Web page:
• the command creating the row explicitly calls for the default column value for that cell.

When no default value is explicitly set for a given column the default value is NULL.

To create a column with a default value use the DEFAULT key word appended with the default value.

CREATE TABLE users (
  occupation VARCHAR(256) DEFAULT 'Database Engineer'
);

ALTER TABLE users ALTER COLUMN occupation SET DEFAULT 'Full-Stack Engineer';

To drop an explicit column default value and restore the implicit NULL default value use the DROP DEFAULT command..

ALTER TABLE users ALTER COLUMN occupation DROP DEFAULT;

Adding Columns

To add a column to an existing table use the ALTER TABLE ... ADD COLUMN command appended with the column name, type and optional constraints.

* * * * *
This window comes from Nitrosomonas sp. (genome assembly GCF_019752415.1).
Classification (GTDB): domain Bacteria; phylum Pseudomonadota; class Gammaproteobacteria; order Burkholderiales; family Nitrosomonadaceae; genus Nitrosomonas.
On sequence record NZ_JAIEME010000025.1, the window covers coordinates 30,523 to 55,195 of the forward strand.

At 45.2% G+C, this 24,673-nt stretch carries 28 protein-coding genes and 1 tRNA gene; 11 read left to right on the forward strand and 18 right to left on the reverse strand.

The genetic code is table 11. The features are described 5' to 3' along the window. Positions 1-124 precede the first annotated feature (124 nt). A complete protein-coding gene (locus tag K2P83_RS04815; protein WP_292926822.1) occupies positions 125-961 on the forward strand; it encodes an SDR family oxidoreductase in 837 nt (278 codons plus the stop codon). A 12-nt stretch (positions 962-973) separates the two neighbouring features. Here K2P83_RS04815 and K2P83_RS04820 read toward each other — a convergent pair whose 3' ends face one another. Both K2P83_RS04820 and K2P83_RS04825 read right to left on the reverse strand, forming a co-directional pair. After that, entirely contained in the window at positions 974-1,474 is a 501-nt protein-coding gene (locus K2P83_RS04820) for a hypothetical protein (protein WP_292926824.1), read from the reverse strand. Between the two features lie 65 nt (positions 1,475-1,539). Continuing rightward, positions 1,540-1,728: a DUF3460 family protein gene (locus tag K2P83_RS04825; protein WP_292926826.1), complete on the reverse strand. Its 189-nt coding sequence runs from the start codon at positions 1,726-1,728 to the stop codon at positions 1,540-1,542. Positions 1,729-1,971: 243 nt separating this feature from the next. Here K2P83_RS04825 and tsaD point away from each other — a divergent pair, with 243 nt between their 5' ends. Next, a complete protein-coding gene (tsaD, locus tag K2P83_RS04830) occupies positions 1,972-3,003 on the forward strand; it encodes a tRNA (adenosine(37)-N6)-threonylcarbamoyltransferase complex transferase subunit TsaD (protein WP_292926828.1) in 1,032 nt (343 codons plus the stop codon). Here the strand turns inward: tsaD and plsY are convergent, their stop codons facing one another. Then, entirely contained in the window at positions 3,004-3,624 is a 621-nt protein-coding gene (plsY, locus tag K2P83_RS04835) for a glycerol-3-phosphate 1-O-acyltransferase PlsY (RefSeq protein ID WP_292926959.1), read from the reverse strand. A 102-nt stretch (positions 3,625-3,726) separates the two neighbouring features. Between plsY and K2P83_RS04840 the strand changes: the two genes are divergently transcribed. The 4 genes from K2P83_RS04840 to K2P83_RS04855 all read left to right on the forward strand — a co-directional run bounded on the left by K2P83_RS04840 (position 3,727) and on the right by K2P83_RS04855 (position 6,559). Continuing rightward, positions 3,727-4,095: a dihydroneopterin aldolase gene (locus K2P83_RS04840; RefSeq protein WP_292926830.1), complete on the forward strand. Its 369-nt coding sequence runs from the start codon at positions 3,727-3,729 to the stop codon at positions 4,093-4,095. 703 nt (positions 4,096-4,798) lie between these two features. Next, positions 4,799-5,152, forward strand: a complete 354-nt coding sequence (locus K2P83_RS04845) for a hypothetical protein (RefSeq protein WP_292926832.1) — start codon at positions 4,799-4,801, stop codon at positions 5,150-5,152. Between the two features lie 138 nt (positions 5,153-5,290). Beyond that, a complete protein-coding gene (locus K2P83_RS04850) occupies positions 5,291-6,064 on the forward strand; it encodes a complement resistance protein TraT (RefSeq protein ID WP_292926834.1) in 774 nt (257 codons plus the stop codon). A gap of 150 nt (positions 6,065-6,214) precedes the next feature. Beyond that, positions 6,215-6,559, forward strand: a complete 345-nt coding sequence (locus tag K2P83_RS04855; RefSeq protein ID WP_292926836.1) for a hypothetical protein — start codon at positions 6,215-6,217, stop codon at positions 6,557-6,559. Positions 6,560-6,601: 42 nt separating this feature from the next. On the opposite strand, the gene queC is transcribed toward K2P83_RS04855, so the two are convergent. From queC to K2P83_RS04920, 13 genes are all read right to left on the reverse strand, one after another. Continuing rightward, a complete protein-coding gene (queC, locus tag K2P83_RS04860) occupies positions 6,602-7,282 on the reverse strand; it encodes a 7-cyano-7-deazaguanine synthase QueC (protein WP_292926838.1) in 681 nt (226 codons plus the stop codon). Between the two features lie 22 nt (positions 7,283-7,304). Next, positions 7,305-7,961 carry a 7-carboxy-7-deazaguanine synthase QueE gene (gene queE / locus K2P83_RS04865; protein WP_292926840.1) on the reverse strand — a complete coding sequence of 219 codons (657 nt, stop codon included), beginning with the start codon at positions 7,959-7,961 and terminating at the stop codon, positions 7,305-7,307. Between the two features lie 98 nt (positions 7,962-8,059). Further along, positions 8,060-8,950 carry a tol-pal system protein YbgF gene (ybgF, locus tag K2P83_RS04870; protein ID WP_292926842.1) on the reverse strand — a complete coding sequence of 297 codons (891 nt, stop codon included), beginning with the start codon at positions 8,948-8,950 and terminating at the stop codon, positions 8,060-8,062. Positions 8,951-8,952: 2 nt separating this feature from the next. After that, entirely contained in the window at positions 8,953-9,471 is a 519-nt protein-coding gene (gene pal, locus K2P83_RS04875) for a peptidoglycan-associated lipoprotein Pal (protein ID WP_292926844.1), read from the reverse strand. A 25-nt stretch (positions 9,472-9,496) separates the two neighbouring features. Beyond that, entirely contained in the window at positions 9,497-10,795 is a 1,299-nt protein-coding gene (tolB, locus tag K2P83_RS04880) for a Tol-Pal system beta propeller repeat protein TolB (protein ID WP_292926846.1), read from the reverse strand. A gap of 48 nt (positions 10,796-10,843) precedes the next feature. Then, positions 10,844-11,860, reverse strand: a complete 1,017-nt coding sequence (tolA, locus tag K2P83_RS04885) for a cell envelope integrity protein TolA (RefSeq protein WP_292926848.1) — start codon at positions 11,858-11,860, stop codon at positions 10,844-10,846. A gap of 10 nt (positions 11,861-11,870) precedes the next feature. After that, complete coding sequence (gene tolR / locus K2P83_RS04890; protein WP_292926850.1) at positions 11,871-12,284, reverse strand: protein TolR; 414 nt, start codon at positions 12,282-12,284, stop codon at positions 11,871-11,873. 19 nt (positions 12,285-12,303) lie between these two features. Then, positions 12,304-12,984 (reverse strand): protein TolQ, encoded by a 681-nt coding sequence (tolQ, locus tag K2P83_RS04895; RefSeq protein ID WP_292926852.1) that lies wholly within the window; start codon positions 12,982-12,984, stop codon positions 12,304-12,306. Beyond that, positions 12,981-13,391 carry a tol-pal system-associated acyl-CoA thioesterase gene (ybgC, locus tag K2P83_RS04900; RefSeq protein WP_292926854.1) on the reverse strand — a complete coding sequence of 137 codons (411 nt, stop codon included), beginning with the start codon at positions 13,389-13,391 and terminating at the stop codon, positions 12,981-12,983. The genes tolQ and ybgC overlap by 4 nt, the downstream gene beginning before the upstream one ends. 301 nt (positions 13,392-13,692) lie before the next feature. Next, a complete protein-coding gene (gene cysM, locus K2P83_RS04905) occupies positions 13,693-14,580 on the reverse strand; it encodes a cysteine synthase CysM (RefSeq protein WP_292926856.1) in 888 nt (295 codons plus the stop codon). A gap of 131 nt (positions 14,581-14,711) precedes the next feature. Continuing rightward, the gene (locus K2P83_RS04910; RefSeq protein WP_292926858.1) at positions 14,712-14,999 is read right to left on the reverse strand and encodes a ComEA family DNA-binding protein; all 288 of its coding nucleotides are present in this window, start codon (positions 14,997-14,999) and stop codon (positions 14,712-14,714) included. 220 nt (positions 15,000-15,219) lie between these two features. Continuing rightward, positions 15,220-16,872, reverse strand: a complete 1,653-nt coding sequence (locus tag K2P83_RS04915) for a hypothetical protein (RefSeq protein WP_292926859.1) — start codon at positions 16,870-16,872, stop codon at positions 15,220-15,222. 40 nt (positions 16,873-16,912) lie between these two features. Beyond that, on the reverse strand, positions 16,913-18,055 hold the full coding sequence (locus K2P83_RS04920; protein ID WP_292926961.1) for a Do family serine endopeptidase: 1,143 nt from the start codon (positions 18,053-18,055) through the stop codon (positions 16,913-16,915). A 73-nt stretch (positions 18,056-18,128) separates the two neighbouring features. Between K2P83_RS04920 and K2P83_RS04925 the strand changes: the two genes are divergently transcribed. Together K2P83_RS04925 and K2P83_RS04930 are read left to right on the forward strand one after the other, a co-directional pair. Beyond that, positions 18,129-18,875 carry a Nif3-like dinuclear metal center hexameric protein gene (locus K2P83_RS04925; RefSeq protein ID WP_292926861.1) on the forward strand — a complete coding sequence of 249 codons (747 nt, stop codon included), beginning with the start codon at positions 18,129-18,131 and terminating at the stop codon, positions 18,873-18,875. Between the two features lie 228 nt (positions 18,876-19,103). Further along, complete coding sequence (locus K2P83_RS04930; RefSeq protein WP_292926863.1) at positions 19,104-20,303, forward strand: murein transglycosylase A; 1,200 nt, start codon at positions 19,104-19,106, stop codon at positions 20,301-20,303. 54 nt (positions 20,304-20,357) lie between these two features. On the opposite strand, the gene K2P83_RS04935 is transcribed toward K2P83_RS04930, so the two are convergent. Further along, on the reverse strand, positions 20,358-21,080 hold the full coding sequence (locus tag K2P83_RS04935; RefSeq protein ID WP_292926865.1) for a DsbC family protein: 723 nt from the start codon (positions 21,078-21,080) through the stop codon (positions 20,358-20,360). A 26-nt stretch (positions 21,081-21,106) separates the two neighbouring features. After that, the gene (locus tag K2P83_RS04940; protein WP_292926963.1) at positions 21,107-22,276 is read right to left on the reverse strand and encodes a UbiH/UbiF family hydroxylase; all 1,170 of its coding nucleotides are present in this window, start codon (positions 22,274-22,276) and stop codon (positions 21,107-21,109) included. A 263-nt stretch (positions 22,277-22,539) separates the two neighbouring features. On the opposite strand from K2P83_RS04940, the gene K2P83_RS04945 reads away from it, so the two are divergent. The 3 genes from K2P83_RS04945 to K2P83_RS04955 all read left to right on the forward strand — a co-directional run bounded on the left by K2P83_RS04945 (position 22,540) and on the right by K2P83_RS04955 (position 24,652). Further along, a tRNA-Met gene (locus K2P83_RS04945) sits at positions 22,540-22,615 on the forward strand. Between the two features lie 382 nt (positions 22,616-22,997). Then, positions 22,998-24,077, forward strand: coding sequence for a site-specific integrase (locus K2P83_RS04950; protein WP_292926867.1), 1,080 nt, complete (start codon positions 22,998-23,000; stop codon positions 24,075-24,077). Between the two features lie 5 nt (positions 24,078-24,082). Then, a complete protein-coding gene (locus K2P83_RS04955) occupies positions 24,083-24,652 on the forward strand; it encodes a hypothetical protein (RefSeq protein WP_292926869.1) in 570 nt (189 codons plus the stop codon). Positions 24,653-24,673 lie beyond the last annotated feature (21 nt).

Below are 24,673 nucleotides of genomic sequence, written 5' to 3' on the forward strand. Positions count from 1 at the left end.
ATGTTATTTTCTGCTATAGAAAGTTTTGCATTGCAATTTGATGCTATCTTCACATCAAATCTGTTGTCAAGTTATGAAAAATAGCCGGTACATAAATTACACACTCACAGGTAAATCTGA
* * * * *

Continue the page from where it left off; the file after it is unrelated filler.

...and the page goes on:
ALTER TABLE users
ADD COLUMN last_name VARCHAR(256) NOT NULL;

Renaming Columns

To rename a column use the ALTER TABLE ... RENAME COLUMN command.

ALTER TABLE users
RENAME COLUMN email TO email_address;

Listing Columns

Listing Columns with psql

To list columns in a given table with psql use the \d+ internal command appended with the table name.

=> \d+ users

Listing Columns with SQL

To list columns in a given table with SQL select all rows from information_schema.columns where table_name equals the contemplated table name.

SELECT *
FROM information_schema.columns
WHERE table_name = 'users';

Dropping Columns

To drop a column use the ALTER TABLE ... DROP COLUMN command appended with the column name.

ALTER TABLE users DROP COLUMN last_name;